Water softener help

kelgz4March 7, 2013

We are in need of a water softener and have been reading alot about them, but are still a little confused. We have:

5 people in our house
jacuzzi tub
swimming pool
4 baths
8.5 ph
15 gpg hardness
2.0 ppm total chlorine
city water
septic tank

A Kinetico rep is coming this weekend, but we wanted to get some advice on what we need.

Not sure if it matters as to which water softener we go with, but we would like to bypass our outdoor spigots and kitchen sink. We have a water filter on our fridge which is where we get all our drinking water from...do we need to bypass that too?

We are thinking we need a 64K 2.5cu ft softener .....just trying to figure out if we should go purchase one and install it ourselves (with the help of a plumber friend).

Thanks in advance for advice.

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Why would you want to bypass the kitchen sink and deal with water spots and hardness buildup there? You don't "have" to bypass drinking water unless you want to. Some people don't care for the taste of soft water. If you like the taste of your city water, then run it to your refrigerator for drinking. If the kitchen sink bypass is for taste, you can always install another small faucet just for drinking/cooking water and plumb hard water to it. It's all up to you.

There are other things we need to know in order to get a proper softener size. Since you are on city water, locate your city's water report (they should do a complete quarterly analysis) and provide that analysis. What is the water source, surface or well? If there are multiple sources, there should be reports for each, unless they mix in equal proportions all the time.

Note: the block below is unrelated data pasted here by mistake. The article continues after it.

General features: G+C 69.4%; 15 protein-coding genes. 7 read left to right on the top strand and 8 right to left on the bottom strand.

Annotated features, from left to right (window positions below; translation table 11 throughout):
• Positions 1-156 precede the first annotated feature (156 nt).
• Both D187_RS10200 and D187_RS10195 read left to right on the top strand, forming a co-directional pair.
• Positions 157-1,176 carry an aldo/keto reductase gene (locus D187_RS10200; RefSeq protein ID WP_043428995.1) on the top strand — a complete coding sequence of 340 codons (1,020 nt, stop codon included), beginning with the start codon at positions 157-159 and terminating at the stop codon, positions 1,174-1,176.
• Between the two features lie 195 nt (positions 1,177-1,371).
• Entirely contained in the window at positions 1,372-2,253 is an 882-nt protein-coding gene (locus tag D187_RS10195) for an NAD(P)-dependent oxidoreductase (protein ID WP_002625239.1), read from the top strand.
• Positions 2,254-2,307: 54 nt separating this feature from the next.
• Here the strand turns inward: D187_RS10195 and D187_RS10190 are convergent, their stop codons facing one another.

Just FYI: 1 cuft of resin is typically reported as 30K - 32K grains, so a 2.5 cuft softener would be 75K - 80K grains, not 64K.

    Bookmark   March 7, 2013 at 10:01AM
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I have requested a copy of our city water report, but haven't received it yet.

We did meet with a Kinetico rep and he recommended we get a carbon filter (to remove Chlorine) and a water softener and a reverse osmosis to decrease our TDS (215 from our tap and our filtered fridge) for a grand total of $4495 plus an extra $100 to bypass our backyard spigot. He tested our water to be 12 gpg hardness.

I am more confused now than I was before he came. While we would love to purchase his package we can't afford to, so we do know that we will need to purchase one online or at Home Depot or Lowes. We are leaning towards purchasing one online possibly a Fleck.....any suggestions?

Do we need to install a carbon filter too?